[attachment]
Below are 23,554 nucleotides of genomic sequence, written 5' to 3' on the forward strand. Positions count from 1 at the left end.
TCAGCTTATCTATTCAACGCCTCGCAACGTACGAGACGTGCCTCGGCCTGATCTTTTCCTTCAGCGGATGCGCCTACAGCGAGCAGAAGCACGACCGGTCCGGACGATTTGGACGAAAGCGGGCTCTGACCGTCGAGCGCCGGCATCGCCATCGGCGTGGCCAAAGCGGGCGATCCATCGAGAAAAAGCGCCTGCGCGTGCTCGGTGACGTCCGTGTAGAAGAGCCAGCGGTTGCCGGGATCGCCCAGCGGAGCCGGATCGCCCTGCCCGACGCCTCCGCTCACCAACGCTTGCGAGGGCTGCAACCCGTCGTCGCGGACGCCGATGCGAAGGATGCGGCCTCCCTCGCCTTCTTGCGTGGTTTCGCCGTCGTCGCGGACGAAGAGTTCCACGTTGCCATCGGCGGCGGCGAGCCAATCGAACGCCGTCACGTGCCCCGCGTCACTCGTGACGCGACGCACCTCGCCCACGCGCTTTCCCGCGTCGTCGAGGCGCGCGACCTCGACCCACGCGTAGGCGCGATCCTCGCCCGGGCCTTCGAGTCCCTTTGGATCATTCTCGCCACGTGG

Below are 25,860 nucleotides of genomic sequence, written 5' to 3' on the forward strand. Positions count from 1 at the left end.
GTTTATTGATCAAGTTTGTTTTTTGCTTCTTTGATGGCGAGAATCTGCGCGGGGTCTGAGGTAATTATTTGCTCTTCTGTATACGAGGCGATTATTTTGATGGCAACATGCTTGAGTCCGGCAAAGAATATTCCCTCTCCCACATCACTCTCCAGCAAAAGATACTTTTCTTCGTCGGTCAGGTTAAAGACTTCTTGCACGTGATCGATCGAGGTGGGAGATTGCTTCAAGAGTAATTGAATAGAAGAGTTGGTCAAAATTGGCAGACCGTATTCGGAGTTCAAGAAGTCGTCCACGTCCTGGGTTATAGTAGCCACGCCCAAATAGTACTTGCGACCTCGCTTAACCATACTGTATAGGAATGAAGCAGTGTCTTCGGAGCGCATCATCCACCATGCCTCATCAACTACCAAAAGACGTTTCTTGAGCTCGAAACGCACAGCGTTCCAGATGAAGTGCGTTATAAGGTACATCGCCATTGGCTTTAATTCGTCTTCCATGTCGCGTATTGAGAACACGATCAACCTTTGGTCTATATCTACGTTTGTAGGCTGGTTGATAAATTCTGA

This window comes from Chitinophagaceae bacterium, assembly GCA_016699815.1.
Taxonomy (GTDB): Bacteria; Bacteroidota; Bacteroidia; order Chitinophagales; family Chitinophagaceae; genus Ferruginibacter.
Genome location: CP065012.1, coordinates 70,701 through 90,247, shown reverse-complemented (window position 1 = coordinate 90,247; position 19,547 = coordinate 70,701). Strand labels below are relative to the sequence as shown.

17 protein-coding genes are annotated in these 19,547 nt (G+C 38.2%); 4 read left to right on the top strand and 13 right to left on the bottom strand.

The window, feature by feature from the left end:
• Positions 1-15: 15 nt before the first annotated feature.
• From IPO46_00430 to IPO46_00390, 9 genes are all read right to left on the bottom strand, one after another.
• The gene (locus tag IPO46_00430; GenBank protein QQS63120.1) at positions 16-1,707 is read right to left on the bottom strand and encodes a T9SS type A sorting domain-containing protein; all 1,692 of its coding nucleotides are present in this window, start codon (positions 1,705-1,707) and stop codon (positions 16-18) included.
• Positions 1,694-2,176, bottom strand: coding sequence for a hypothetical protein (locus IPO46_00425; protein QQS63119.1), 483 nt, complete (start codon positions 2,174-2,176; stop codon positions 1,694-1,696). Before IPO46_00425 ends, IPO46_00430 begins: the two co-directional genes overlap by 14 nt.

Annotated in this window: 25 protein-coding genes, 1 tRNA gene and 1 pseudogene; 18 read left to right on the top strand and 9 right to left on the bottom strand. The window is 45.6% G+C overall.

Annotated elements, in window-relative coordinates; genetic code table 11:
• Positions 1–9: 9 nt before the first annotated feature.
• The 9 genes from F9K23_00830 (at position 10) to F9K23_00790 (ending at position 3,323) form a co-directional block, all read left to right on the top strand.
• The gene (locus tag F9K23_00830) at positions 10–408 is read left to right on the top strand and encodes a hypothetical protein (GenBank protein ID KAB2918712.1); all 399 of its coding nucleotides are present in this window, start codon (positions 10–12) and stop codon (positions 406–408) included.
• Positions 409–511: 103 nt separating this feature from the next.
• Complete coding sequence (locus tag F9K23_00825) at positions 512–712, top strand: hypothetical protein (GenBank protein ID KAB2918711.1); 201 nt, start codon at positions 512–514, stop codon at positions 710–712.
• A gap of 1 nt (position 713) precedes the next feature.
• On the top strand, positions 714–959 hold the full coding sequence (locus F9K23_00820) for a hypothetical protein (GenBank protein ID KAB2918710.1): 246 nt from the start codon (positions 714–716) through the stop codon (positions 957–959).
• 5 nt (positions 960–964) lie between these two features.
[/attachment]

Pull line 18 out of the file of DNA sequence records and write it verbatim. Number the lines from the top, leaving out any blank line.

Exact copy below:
• The gene (locus tag F9K23_00830) at positions 10–408 is read left to right on the top strand and encodes a hypothetical protein (GenBank protein ID KAB2918712.1); all 399 of its coding nucleotides are present in this window, start codon (positions 10–12) and stop codon (positions 406–408) included.